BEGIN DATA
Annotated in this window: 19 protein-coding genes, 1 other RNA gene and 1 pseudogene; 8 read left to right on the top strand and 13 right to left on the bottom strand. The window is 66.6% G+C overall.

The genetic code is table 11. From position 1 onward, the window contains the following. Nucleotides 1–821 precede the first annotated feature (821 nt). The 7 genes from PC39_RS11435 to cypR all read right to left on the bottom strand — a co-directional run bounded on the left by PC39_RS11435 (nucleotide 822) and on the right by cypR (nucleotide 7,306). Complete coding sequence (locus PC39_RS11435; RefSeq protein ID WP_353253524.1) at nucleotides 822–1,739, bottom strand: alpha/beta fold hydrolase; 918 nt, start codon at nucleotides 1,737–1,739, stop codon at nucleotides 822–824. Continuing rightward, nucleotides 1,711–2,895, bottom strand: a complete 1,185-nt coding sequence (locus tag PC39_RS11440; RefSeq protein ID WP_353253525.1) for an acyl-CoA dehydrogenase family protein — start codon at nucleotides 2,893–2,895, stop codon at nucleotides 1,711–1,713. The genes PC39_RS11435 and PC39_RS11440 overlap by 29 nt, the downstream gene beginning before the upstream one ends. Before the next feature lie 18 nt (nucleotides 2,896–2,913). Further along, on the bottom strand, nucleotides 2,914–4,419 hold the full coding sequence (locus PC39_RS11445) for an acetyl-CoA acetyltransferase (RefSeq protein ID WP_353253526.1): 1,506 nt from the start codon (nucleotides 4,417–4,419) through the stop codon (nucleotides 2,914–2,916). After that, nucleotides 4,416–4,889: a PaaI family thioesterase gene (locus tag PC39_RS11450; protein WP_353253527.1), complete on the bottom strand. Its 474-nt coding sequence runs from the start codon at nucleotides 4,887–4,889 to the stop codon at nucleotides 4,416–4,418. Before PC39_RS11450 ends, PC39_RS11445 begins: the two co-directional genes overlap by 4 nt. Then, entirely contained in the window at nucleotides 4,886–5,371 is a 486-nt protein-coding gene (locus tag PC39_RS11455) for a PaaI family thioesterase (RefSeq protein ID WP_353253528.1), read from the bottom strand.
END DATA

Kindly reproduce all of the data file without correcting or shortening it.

Annotated in this window: 19 protein-coding genes, 1 other RNA gene and 1 pseudogene; 8 read left to right on the top strand and 13 right to left on the bottom strand. The window is 66.6% G+C overall.

The genetic code is table 11. From position 1 onward, the window contains the following. Nucleotides 1–821 precede the first annotated feature (821 nt). The 7 genes from PC39_RS11435 to cypR all read right to left on the bottom strand — a co-directional run bounded on the left by PC39_RS11435 (nucleotide 822) and on the right by cypR (nucleotide 7,306). Complete coding sequence (locus PC39_RS11435; RefSeq protein ID WP_353253524.1) at nucleotides 822–1,739, bottom strand: alpha/beta fold hydrolase; 918 nt, start codon at nucleotides 1,737–1,739, stop codon at nucleotides 822–824. Continuing rightward, nucleotides 1,711–2,895, bottom strand: a complete 1,185-nt coding sequence (locus tag PC39_RS11440; RefSeq protein ID WP_353253525.1) for an acyl-CoA dehydrogenase family protein — start codon at nucleotides 2,893–2,895, stop codon at nucleotides 1,711–1,713. The genes PC39_RS11435 and PC39_RS11440 overlap by 29 nt, the downstream gene beginning before the upstream one ends. Before the next feature lie 18 nt (nucleotides 2,896–2,913). Further along, on the bottom strand, nucleotides 2,914–4,419 hold the full coding sequence (locus PC39_RS11445) for an acetyl-CoA acetyltransferase (RefSeq protein ID WP_353253526.1): 1,506 nt from the start codon (nucleotides 4,417–4,419) through the stop codon (nucleotides 2,914–2,916). After that, nucleotides 4,416–4,889: a PaaI family thioesterase gene (locus tag PC39_RS11450; protein WP_353253527.1), complete on the bottom strand. Its 474-nt coding sequence runs from the start codon at nucleotides 4,887–4,889 to the stop codon at nucleotides 4,416–4,418. Before PC39_RS11450 ends, PC39_RS11445 begins: the two co-directional genes overlap by 4 nt. Then, entirely contained in the window at nucleotides 4,886–5,371 is a 486-nt protein-coding gene (locus tag PC39_RS11455) for a PaaI family thioesterase (RefSeq protein ID WP_353253528.1), read from the bottom strand.